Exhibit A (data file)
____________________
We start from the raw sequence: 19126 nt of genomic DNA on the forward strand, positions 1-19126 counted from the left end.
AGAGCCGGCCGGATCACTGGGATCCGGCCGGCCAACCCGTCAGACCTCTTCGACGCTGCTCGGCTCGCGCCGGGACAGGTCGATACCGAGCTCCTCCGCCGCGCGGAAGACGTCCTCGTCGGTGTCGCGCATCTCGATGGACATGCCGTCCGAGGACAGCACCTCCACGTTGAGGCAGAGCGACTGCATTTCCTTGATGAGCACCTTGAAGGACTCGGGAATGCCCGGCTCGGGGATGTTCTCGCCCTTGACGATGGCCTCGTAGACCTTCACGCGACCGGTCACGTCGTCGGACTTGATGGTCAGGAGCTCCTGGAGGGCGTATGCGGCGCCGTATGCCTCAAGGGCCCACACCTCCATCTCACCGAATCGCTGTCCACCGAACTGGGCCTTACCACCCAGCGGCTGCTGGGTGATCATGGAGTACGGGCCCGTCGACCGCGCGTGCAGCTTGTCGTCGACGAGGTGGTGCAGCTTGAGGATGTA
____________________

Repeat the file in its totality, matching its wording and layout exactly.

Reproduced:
We start from the raw sequence: 19126 nt of genomic DNA on the forward strand, positions 1-19126 counted from the left end.
AGAGCCGGCCGGATCACTGGGATCCGGCCGGCCAACCCGTCAGACCTCTTCGACGCTGCTCGGCTCGCGCCGGGACAGGTCGATACCGAGCTCCTCCGCCGCGCGGAAGACGTCCTCGTCGGTGTCGCGCATCTCGATGGACATGCCGTCCGAGGACAGCACCTCCACGTTGAGGCAGAGCGACTGCATTTCCTTGATGAGCACCTTGAAGGACTCGGGAATGCCCGGCTCGGGGATGTTCTCGCCCTTGACGATGGCCTCGTAGACCTTCACGCGACCGGTCACGTCGTCGGACTTGATGGTCAGGAGCTCCTGGAGGGCGTATGCGGCGCCGTATGCCTCAAGGGCCCACACCTCCATCTCACCGAATCGCTGTCCACCGAACTGGGCCTTACCACCCAGCGGCTGCTGGGTGATCATGGAGTACGGGCCCGTCGACCGCGCGTGCAGCTTGTCGTCGACGAGGTGGTGCAGCTTGAGGATGTA